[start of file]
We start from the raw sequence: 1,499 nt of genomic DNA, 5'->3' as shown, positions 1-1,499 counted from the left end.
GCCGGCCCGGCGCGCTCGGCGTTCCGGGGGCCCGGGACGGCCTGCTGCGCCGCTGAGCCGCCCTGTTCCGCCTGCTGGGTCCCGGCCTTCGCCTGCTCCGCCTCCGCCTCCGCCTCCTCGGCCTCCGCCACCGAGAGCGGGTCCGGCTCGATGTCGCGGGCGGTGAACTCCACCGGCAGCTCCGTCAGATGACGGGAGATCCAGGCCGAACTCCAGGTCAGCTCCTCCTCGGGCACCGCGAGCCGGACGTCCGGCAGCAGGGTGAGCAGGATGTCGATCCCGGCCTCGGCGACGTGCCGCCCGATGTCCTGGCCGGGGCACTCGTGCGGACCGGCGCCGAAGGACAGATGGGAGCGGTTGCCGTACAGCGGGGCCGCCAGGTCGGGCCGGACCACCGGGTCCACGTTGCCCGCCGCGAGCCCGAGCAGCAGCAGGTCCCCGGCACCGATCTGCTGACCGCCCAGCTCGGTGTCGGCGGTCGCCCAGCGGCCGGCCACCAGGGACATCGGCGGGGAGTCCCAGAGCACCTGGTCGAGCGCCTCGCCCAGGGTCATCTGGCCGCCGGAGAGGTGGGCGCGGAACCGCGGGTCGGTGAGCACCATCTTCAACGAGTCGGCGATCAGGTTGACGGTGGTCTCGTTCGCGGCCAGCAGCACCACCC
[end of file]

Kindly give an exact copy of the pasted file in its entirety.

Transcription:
We start from the raw sequence: 1,499 nt of genomic DNA, 5'->3' as shown, positions 1-1,499 counted from the left end.
GCCGGCCCGGCGCGCTCGGCGTTCCGGGGGCCCGGGACGGCCTGCTGCGCCGCTGAGCCGCCCTGTTCCGCCTGCTGGGTCCCGGCCTTCGCCTGCTCCGCCTCCGCCTCCGCCTCCTCGGCCTCCGCCACCGAGAGCGGGTCCGGCTCGATGTCGCGGGCGGTGAACTCCACCGGCAGCTCCGTCAGATGACGGGAGATCCAGGCCGAACTCCAGGTCAGCTCCTCCTCGGGCACCGCGAGCCGGACGTCCGGCAGCAGGGTGAGCAGGATGTCGATCCCGGCCTCGGCGACGTGCCGCCCGATGTCCTGGCCGGGGCACTCGTGCGGACCGGCGCCGAAGGACAGATGGGAGCGGTTGCCGTACAGCGGGGCCGCCAGGTCGGGCCGGACCACCGGGTCCACGTTGCCCGCCGCGAGCCCGAGCAGCAGCAGGTCCCCGGCACCGATCTGCTGACCGCCCAGCTCGGTGTCGGCGGTCGCCCAGCGGCCGGCCACCAGGGACATCGGCGGGGAGTCCCAGAGCACCTGGTCGAGCGCCTCGCCCAGGGTCATCTGGCCGCCGGAGAGGTGGGCGCGGAACCGCGGGTCGGTGAGCACCATCTTCAACGAGTCGGCGATCAGGTTGACGGTGGTCTCGTTCGCGGCCAGCAGCACCACCC